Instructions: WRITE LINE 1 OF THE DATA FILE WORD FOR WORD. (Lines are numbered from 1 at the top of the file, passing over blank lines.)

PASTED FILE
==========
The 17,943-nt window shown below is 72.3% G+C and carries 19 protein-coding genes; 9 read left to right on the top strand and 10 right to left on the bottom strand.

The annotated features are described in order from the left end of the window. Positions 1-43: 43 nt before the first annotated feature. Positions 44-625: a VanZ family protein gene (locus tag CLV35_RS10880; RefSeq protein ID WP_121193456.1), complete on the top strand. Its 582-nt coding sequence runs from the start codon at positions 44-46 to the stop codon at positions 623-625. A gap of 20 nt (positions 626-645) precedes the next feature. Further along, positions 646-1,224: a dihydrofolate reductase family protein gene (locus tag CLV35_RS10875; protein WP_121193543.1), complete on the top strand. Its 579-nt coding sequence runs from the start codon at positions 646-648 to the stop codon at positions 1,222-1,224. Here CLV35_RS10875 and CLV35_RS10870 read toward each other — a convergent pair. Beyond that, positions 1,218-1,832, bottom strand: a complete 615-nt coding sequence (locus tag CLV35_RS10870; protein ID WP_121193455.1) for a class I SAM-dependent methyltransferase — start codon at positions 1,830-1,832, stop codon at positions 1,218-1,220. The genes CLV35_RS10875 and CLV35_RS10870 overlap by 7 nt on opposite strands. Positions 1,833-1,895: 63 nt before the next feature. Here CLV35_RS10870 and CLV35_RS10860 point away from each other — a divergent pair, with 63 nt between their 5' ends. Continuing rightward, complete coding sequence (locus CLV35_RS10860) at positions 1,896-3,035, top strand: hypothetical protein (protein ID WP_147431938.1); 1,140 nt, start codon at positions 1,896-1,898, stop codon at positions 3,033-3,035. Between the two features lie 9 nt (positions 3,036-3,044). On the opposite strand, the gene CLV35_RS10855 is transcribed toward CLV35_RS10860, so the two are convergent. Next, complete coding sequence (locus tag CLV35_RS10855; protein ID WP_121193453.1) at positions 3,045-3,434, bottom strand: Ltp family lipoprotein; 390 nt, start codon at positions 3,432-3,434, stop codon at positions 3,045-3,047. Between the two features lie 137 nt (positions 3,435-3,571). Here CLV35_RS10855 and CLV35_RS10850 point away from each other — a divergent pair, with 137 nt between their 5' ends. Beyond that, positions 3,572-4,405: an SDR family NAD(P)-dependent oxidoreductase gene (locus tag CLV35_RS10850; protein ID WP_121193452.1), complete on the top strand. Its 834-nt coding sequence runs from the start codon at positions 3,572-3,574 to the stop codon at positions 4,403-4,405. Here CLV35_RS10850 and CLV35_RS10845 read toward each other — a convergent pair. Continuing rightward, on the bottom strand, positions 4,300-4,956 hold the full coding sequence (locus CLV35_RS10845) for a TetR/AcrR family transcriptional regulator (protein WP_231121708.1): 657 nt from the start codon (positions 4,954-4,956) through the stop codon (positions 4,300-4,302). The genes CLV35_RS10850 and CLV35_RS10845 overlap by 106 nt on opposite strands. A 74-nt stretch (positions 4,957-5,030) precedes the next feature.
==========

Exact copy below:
The 17,943-nt window shown below is 72.3% G+C and carries 19 protein-coding genes; 9 read left to right on the top strand and 10 right to left on the bottom strand.